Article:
With less recycling and more plastic, state lawmakers push for action

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Burbank Recycling processes 100-120 tons of material each day. In recent years, cardboard has made up a growing proportion of materials, especially as consumers increasingly turn to online shopping. Photo by Jon Reed.

It’s been decades since recycling became a part of our daily lives and promised that we could live comfortably with the downside of our throwaway culture. But recycling has not lived up to that promise. 

Kreigh Hampel, who runs the Burbank Recycling Center, says manufacturers have lots of PR power, and they're convincing consumers that what they make is recyclable. 

He says his center receives chunks of furniture, wood, bricks, dirt, needles, lighters, and batteries pulled out of electronics that are fire hazards. 


Each person may submit 100 lbs of electronics to the Burbank Recycle Center per year. Photo by Jon Reed.

Adding to the problem, China has almost stopped accepting America’s recyclables. No fewer than 284 recycling centers in California closed last month. Meanwhile, there’s been a massive increase in plastic production.

Just 9% of all plastic ever gets recycled, and much of what’s being manufactured now is for one use only. So plastic is heavily polluting the land, rivers, and oceans. It’s ending up in the bodies of fish, plants, and animals.

Some lawmakers are pushing for action, including Democratic State Senator Ben Allen of Santa Monica. His Senate Bill 54 would phase out almost all single-use non-recyclable products by the year 2030. 

KCRW asked Californians for Recycling and the Environment, a group representing the packaging industry, for comment on the bill, but they declined. They’ve publicly argued that health devices, from baby bottles to toothpaste tubes, require single-use plastic. Plastics makers have a powerful lobby, including the oil and gas industry, since plastics are made from petroleum.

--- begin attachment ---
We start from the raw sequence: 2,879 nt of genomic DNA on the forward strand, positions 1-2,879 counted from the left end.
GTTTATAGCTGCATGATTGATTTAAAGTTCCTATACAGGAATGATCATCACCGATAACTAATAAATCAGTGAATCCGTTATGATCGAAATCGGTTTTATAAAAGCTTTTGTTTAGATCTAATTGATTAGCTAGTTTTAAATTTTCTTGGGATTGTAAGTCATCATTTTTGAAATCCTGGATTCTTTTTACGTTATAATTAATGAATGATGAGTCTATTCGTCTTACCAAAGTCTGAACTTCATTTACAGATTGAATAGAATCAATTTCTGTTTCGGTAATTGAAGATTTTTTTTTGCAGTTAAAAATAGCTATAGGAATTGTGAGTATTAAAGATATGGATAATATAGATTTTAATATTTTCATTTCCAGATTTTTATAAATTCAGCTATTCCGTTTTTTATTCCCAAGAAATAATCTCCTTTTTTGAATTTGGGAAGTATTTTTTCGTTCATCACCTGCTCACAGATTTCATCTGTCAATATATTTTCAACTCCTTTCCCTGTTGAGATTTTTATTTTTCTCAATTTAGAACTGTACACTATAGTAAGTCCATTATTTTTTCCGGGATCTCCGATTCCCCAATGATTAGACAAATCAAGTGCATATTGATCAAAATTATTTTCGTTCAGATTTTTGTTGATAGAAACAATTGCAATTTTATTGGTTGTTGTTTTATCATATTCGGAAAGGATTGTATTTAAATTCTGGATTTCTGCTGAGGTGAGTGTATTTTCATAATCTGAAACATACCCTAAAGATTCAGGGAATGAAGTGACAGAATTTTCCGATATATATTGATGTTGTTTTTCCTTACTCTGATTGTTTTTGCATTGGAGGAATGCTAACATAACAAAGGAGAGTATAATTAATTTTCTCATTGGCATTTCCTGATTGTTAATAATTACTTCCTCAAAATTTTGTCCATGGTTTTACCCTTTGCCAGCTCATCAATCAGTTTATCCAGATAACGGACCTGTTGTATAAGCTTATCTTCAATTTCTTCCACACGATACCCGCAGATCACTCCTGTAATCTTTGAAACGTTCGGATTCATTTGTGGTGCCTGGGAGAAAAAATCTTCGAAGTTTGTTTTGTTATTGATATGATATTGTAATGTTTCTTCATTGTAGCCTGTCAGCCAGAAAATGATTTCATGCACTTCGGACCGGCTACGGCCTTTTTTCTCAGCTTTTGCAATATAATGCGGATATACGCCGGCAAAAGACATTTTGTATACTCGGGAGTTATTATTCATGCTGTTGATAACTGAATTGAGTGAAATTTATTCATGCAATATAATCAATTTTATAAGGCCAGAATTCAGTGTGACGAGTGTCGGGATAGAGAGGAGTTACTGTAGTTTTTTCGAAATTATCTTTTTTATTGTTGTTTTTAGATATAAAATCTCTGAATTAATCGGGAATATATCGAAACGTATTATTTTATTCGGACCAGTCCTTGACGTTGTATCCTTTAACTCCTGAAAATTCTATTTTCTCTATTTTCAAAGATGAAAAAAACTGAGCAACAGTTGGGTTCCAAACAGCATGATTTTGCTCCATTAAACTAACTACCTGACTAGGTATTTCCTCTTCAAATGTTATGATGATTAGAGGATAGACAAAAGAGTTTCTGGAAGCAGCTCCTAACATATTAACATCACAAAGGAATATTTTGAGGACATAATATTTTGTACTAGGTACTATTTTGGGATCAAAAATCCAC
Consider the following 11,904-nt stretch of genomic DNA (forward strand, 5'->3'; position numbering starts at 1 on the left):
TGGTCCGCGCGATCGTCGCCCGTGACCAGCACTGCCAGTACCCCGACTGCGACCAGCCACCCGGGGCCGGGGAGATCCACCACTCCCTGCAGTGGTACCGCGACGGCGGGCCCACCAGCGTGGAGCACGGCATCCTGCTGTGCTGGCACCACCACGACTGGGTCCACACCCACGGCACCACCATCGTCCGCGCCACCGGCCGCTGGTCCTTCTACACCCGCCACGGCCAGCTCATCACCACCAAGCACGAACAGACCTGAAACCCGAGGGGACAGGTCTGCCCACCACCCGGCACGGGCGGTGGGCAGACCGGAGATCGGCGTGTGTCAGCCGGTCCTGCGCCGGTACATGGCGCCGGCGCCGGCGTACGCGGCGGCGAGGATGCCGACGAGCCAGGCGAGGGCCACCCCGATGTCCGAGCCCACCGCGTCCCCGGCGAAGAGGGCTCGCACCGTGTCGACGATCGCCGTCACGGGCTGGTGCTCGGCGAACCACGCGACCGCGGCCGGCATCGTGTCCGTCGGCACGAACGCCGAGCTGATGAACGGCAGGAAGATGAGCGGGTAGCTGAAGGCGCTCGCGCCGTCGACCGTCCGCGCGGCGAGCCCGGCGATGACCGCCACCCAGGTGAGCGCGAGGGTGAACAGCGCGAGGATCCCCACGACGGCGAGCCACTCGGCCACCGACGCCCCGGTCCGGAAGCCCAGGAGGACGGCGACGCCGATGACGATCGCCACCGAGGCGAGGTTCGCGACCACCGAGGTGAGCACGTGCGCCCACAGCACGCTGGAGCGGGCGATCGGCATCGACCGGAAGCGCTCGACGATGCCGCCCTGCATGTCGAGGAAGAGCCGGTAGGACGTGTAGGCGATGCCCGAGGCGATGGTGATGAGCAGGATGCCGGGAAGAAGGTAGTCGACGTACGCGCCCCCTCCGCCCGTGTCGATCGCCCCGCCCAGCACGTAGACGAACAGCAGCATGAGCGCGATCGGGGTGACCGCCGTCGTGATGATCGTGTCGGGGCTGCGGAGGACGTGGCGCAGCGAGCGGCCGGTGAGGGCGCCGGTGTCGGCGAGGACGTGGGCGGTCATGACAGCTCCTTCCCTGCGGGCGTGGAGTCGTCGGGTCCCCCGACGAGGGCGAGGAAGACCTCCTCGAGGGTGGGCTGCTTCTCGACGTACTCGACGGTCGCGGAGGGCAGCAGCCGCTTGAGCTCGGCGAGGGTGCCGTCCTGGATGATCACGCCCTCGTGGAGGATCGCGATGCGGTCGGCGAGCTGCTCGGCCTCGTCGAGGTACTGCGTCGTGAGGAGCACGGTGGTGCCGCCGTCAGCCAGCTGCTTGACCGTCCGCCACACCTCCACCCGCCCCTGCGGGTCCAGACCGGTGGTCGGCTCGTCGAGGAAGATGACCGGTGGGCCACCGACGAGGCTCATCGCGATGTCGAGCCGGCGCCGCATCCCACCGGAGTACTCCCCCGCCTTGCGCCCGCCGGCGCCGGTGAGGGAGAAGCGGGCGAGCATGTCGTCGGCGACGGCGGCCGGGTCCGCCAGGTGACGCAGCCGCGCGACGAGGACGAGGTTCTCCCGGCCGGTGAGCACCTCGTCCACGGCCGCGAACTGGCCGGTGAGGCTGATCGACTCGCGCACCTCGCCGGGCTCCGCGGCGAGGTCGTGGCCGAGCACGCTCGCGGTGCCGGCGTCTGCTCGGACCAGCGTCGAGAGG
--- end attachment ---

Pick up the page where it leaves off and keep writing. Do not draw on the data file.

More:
But negotiations over a package of bills are going strong. The deadline to enact the ban (on single-use non-recyclable products) might be extended from 2030 to 2035. Even the American Chemistry Council says “we’re on the same page," and Senator Allen insists that California "can prioritize sustainability because the technology’s already there." 

But would new, sustainable packaging cost more for consumers? Senator Allen suggests if it does, it won't be by much: “Already those stores that have switched to more sustainable packaging see like a cent or two increase in the consumer prices that they have to pass on to their consumers. The interesting thing is… if we scale this, at the end of the day, we would be able to do it in a way that wouldn't significantly increase costs."

He adds that the cost of waste cleanup is costing taxpayers a lot already: "We are already paying a tremendous amount as taxpayers and as citizens here in the state of California because of the current system. Local governments are spending about half a billion dollars alone on litter and waste cleanup.”


Soda cans to be processed at the Burbank Recycle Center. Photo by Jon Reed.

The League of California Cities is supporting Allen’s legislation and companion bills. It’s possible that some version of Allen’s bill could be enacted by the end of this year.  

In the meantime, some local governments are adopting similar measures. The City Council of Solana Beach recently voted unanimously to ban the sale of single-use plastic items unless they’re compostable or recyclable.  

Even boogie boards are now subject to regulation. They won’t be allowed in the ocean unless they’re encased in hard materials that keep them from breaking apart.

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